Have you ever been left with egg whites after making a recipe that calls for egg yolks only? And not feeling like making crispy meringues from the oven, again? Good thing there are a lot of different types of meringue. Apart from the crispy variety, there are also meringues that a soft and shiny, such as this Italian meringue.
As a result, I recently decided on using those left over egg whites in my Italian meringue. It gave a smooth, sweet, but light, topping for a cheesecake I was making. I had made too much though, and a week later, the remainder of the meringue had completely collapsed. Fortunately, it was easy to revive and knowing some Italian meringue science will help you understand why!
Making Italian meringue
An Italian meringue is just one type of meringue. All meringues are made with an egg white foam and sugar to help stabilize that foam. Heat helps to stabilize the foam over time and the different types (such as Swiss and French) differ in how that heat is applied.
For the Italian meringue heat is added to the meringue by pouring in a boiling hot (121C) sugar syrup into your whipped egg whites. The high heat ‘cooks’ the egg whites and ensures the foam is sturdy enough to hold on to the air. The overall process is actually quite similar to making marshmallows.
Two types of sugar
In an Italian meringue recipe you may be asked to use two different types of sugar: granulated & powdered. There is a good reason for using the two.
You add the icing sugar to the egg whites themselves. Icing (or powdered) sugar is sugar that has been ground very finely into small crystals. As a result, it dissolves very quickly into the egg whites. This is great if you want to make a very smooth meringue. By dissolving, any graininess will disappear!
For the sugar syrup on the other hand you can use the rougher regular (granulated) sugar. You start out by dissolving the sugar in warm water anyhow. It doesn’t matter whether it has a larger particle size, the heat will ensure it dissolves well anyhow.
Science of an Italian meringue
If you are familiar with making foams from egg whites this process should look very familiar. You whip up egg whites until it’s nice and fluffy. During this whipping process air gets incorporated into the egg whites. Egg whites contain a lot of proteins. These proteins will sit around the air bubbles and prevent the air bubbles from coming together and thus collapsing.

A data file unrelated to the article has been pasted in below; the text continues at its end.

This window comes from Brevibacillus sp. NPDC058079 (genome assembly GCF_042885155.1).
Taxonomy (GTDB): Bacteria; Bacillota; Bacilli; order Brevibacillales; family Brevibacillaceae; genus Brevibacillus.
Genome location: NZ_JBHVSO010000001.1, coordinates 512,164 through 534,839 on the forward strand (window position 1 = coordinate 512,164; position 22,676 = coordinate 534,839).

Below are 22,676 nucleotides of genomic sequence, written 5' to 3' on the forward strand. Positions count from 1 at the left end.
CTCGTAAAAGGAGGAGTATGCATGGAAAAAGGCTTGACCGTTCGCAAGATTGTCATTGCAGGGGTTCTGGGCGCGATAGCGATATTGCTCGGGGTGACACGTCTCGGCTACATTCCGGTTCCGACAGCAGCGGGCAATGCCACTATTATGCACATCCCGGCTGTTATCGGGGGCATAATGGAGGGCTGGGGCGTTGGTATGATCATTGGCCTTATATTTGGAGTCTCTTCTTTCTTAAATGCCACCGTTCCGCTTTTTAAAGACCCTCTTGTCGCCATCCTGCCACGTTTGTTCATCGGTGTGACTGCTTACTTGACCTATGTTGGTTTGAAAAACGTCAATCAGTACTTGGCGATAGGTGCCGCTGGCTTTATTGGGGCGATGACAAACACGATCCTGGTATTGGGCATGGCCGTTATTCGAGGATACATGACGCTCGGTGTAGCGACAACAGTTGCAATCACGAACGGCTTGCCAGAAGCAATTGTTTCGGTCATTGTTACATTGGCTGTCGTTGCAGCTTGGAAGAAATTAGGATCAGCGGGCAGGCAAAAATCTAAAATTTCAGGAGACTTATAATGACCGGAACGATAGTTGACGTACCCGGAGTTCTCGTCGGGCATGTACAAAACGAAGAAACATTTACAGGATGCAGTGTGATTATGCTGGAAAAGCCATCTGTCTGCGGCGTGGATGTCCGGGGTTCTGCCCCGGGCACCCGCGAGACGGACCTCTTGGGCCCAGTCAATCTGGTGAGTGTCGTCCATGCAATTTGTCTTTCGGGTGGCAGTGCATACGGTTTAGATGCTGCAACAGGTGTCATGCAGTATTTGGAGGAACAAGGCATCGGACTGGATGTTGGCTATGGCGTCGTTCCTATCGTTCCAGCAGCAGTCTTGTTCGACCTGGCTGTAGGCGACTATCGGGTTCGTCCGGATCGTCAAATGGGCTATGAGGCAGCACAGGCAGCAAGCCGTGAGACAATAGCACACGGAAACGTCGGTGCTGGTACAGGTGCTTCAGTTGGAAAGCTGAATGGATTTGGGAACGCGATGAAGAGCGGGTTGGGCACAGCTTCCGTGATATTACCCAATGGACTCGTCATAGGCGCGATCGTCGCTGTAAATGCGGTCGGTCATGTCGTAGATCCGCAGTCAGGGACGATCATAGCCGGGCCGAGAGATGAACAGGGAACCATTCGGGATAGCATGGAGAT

Sugar helps stabilizing an egg white foam. The sugar will make the water (which sits in between the air bubbles) slightly more viscous and thus stronger. Of course, sugar also strongly influences the taste of the meringue.
Hot sugar syrup stabilizes
What really stabilizes an Italian meringue though, is the hot sugar syrup that you pour over. Because of the sugar syrup being so hot, well above 100C, it immediately cooks the proteins. As a result, they unfold and become even better at stabilizing the air inside. At the same time, the sugar syrup also adds some extra moisture, which ensures that even though you’re cooking the meringue, you’re not drying it out. Instead, you’re making it softer.
Hot sugar syrup kills
The sugar syrup doesn’t just stabilize the meringue. It is also a great way to kill any micro organisms that might be present in the egg whites. This way, your egg whites aren’t raw anymore and they’re safe to eat.
Saving a collapsed Italian meringue
What’s special about the Italian meringue is that it’s quite a stable foam, however, it is not as stable as a meringue that has been baked in the oven. So it will actually collapse slowly over time, which is exactly what happened after I left it in the fridge for a week.
An Italian meringue will probably have some denatured proteins, however, by far not all proteins will have denatured. This means though that even though the meringue might collapse over time since the air bubbles slowly leave, you can restore this by whipping it up again!
So the trick to revive the Italian meringue is actually really simple: Put your Italian meringue in a stand mixer and turn on the whip on a high speed. Don’t worry if the meringue collapses at first. Whipping it will actually take out all the air that’s still in there! Just keep on whipping at this point in time, after 5-10 minutes you will see it coming up again. You will have restructured all the proteins around the freshly made air bubbles and it will stay stable for a couple of days again.
Problem solved! No need to throw out this smooth delicacy, just add it to your pie again.
What’s in the name?
Besides Italian meringue there are two other main types: French & Swiss meringue. They’re all made of sugar and egg whites, the differences sits in the way the sugar is heated. French meringue doesn’t use any heated sugar, it is actually the basis of my Dutch schuimpjes. Swiss meringues are made by heating the sugar and egg whites together over a double boiler. I’m not sure where the names come from, but it seems as if Europeans quite liked meringues!
- 160g granulated sugar
- approx 50g water
- 4 egg whites
- 35g icing sugar
- Add the granulated sugar and water to a pan and bring to the boil. Ensure all the sugar dissolves.
- Continue boiling until the solution has reached a temperature of 121C. It is important that you monitor this temperature closely. The final boiling temperature will strongly influence the structure of your meringue.
- Whip up the egg whites (in a stand mixer is easiest) until you've got a fluffy foam. Add the icing sugar and continue whipping. The icing sugar will allow you to expand the foam even more and create a more stable foam.
- Once the sugar has reached the correct temperature (121C), slowly pour it into the whipped egg whites while continuously beating the egg whites (this is where the stand mixer comes in handy!).
- Keep on beating until the foam has cooled down to room temperature.
- The meringue is now ready to use.